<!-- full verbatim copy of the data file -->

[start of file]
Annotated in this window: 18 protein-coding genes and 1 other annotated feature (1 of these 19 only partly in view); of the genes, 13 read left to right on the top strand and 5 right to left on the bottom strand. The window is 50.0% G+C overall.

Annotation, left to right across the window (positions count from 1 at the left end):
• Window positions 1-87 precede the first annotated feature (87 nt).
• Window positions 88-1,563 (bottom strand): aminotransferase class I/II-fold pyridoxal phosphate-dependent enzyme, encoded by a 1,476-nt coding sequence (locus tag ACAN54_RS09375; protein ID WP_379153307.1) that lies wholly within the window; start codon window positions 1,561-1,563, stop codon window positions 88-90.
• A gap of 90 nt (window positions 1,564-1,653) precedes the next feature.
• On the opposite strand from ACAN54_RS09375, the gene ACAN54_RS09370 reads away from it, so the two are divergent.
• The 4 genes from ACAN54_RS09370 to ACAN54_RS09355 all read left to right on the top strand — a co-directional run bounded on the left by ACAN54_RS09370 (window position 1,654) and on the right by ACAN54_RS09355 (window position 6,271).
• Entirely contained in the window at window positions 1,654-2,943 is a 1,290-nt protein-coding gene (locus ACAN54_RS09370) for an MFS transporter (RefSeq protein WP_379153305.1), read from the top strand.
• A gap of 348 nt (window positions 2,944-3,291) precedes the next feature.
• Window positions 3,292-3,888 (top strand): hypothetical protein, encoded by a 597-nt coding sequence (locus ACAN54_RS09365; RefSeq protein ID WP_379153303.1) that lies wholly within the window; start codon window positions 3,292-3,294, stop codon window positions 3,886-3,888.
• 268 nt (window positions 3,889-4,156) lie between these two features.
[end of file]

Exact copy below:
Annotated in this window: 18 protein-coding genes and 1 other annotated feature (1 of these 19 only partly in view); of the genes, 13 read left to right on the top strand and 5 right to left on the bottom strand. The window is 50.0% G+C overall.

Annotation, left to right across the window (positions count from 1 at the left end):
• Window positions 1-87 precede the first annotated feature (87 nt).
• Window positions 88-1,563 (bottom strand): aminotransferase class I/II-fold pyridoxal phosphate-dependent enzyme, encoded by a 1,476-nt coding sequence (locus tag ACAN54_RS09375; protein ID WP_379153307.1) that lies wholly within the window; start codon window positions 1,561-1,563, stop codon window positions 88-90.
• A gap of 90 nt (window positions 1,564-1,653) precedes the next feature.
• On the opposite strand from ACAN54_RS09375, the gene ACAN54_RS09370 reads away from it, so the two are divergent.
• The 4 genes from ACAN54_RS09370 to ACAN54_RS09355 all read left to right on the top strand — a co-directional run bounded on the left by ACAN54_RS09370 (window position 1,654) and on the right by ACAN54_RS09355 (window position 6,271).
• Entirely contained in the window at window positions 1,654-2,943 is a 1,290-nt protein-coding gene (locus ACAN54_RS09370) for an MFS transporter (RefSeq protein WP_379153305.1), read from the top strand.
• A gap of 348 nt (window positions 2,944-3,291) precedes the next feature.
• Window positions 3,292-3,888 (top strand): hypothetical protein, encoded by a 597-nt coding sequence (locus ACAN54_RS09365; RefSeq protein ID WP_379153303.1) that lies wholly within the window; start codon window positions 3,292-3,294, stop codon window positions 3,886-3,888.
• 268 nt (window positions 3,889-4,156) lie between these two features.